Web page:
How long before someone comes along and sees Mary in the charred residual of Leslie Iceman’s failed effort?
Friday, May 8, 2009
If you haven’t noticed, newspapers and magazines have been dropping like flies, leaving reporters and freelance writers with fewer and fewer outlets to hawk their written wares. Just ask Jonathan Tilove, a long-time Washington DC beat reporter who has been hustling between bureaus for the last several months. According to this email he sent to Poynter Online, it was all of his shuttling around the capital going from cubicle to cubicle that resulted in him discovering this likeness of the Virgin Mary. In his words: “On Monday evening, May 4, I went back to the Cox office to pack the rest of my boxes and clean out my cubicle. And there it was, on my desk, a coffee stain in the image of the Virgin Mary. I was a little surprised. Why me? I'm Jewish.”
Tilove answers his own question: religion aside, this guy has a lot of Mary in his life. He and his wife honeymooned in Fatima, Portugal, location of a very famous Mary visitation in 1917; Tilove also admits that he and his wife have lots of Mary art in their home.
Leave it to a hard-nosed journalist, however, to push speculation aside and stick with the facts:
Perhaps, most crucially, I provided the medium for the appearance of the coffee-stain Madonna by allowing the remains of a cup of coffee to slowly leak out of a paper cup and then only casually blotting up the spill with an old notebook. I am still not sure what it means, but I confess that amid all the layoffs and furloughs and forced relocations, seeing the image comforted me. As it has been written, "When I find myself in times of trouble, mother Mary comes to me ..."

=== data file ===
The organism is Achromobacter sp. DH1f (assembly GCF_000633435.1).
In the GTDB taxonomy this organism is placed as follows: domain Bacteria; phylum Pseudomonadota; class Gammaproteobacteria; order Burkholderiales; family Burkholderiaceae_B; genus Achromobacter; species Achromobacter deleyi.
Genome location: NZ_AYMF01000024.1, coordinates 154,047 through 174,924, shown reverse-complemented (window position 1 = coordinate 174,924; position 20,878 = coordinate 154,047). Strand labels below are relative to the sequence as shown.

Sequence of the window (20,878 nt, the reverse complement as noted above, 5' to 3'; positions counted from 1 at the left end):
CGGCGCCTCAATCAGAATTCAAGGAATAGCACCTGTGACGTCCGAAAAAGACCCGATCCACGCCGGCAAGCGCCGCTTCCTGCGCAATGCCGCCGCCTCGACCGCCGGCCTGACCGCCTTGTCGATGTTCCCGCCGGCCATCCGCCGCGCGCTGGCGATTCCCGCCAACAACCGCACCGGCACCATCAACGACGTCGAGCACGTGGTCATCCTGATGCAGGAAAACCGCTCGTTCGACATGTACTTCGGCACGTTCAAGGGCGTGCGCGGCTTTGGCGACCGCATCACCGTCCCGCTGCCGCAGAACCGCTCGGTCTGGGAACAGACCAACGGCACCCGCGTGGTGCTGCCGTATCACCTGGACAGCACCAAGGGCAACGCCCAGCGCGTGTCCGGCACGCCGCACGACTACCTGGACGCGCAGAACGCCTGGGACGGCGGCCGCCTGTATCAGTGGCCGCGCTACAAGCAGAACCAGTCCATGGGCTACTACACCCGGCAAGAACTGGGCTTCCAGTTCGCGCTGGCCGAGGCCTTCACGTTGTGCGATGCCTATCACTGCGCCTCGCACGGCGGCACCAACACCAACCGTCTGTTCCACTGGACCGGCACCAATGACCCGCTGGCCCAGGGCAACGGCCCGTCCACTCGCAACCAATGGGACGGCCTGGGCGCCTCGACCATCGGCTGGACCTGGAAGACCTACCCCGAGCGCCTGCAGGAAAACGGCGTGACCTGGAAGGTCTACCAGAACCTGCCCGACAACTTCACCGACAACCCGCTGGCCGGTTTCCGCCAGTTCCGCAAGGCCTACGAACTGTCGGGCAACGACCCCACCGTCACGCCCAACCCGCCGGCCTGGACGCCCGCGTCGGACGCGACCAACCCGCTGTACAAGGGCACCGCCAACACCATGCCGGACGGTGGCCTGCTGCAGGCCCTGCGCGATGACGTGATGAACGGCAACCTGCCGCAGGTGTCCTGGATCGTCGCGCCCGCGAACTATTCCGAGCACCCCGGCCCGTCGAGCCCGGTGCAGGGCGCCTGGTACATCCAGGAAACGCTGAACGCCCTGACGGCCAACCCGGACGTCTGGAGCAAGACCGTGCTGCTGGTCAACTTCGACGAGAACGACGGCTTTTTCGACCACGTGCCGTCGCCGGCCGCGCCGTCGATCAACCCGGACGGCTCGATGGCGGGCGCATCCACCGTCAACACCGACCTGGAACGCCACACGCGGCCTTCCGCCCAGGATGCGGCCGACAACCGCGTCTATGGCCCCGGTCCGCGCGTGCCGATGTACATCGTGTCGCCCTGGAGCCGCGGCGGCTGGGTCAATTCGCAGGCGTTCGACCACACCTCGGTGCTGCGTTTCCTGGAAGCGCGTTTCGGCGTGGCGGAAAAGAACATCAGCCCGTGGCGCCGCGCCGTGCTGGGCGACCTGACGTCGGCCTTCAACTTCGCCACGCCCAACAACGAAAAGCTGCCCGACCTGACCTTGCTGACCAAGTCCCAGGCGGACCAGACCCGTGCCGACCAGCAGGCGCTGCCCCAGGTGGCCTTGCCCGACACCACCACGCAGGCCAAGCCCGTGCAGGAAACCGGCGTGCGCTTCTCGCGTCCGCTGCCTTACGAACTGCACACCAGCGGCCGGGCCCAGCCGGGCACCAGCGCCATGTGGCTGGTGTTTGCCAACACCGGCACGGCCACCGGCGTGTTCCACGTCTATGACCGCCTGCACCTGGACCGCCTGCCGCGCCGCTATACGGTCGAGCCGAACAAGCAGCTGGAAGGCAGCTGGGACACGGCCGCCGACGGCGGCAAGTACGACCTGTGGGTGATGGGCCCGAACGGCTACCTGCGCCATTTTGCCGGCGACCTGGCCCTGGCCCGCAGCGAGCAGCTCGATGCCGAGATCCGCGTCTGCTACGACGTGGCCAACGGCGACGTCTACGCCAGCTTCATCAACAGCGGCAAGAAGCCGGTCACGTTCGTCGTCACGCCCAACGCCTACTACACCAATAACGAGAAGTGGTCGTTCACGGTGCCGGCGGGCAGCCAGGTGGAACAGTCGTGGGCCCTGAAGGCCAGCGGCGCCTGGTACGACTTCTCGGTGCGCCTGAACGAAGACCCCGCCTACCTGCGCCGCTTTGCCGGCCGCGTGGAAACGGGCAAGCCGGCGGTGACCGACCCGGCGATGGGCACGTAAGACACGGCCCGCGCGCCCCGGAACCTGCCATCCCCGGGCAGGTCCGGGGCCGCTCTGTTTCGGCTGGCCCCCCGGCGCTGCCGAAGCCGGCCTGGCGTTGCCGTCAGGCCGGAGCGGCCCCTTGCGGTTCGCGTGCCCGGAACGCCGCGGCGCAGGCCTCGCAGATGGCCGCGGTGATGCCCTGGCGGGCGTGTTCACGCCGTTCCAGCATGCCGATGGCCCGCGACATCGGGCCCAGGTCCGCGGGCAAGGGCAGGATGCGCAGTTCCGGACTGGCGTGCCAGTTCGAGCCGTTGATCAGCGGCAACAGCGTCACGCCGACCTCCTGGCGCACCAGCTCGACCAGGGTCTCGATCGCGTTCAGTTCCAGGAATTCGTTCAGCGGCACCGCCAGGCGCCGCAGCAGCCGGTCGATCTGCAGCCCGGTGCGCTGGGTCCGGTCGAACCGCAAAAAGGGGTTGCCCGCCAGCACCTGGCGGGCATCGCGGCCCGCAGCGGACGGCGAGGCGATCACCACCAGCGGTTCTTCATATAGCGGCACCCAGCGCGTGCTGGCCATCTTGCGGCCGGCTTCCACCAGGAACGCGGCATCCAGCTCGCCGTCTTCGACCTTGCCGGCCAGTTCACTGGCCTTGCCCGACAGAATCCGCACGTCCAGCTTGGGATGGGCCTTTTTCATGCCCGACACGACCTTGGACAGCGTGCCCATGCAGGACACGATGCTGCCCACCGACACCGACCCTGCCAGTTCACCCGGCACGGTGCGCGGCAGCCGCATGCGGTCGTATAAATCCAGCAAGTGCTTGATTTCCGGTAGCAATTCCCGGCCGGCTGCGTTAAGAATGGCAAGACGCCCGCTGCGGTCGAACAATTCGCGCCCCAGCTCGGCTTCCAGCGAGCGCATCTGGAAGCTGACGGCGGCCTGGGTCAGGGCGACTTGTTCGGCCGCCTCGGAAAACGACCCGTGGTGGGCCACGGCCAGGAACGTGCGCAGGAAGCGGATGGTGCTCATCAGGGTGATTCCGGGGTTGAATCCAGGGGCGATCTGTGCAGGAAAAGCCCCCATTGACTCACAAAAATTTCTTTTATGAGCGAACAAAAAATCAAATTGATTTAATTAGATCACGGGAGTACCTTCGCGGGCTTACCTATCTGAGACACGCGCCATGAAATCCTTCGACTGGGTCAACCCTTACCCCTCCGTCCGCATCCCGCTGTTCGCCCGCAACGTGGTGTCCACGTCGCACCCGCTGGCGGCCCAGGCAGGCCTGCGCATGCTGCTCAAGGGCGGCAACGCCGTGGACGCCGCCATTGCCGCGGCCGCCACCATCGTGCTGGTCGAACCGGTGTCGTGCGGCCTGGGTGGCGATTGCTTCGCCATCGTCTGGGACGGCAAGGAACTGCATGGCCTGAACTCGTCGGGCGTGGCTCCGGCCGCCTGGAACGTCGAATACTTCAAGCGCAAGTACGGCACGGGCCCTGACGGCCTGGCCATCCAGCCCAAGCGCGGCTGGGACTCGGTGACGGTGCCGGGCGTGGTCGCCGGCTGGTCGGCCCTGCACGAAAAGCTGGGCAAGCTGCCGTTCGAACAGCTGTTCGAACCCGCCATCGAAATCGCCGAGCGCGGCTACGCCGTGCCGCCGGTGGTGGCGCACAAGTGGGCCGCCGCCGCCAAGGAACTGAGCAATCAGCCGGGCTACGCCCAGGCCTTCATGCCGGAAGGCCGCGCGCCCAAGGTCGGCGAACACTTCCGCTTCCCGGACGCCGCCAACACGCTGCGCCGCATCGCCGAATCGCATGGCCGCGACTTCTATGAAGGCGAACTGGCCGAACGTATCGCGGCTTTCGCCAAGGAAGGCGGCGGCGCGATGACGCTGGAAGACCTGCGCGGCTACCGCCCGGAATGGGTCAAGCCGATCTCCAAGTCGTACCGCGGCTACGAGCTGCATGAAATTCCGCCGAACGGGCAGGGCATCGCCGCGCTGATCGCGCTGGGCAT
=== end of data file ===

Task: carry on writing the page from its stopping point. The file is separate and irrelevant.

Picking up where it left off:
Let it be, Jonathan, let it be . . .
The form actually looks more like a mushroom-capped fairy. But it's not about what I see.
What do you see?
Saturday, May 2, 2009
Hilda Maciel was cleaning the griddle at the Las Palmas restaurant in Calexico, California, when she discovered this Our Lady of Guadalupe image, according to this Imperial Valley Press article. A border town, it is no surprise that in Calexico the image elicited thoughts of Our Lady of Guadalupe and not the Virgin Mary, though of course the two are more or less the same. Even the local priest that “confirmed the image was a true likeness of the Virgin” hails from Our Lady of Guadalupe Church.
The form really struck Maciel because just two days before seeing it her brother had died of a heart attack and this was her first day back at work: “I believe that for me it’s to give me the strength to continue on.”
While the visual manifestation of this iconic form is pretty standard by Madonna of the Toast standards, the story seems to be making the media rounds by virtue of the fact that the Las Palmas Swap Meet had brought some Lucha Libre wrestlers in from Mexico. The visit made by Renegado and Mr. Tempest to the newly erected shrine provided a unique photo-op. Said Mr. Tempest: “I follow Our Lady of Guadalupe . . . This is amazing. It’s a true miracle.”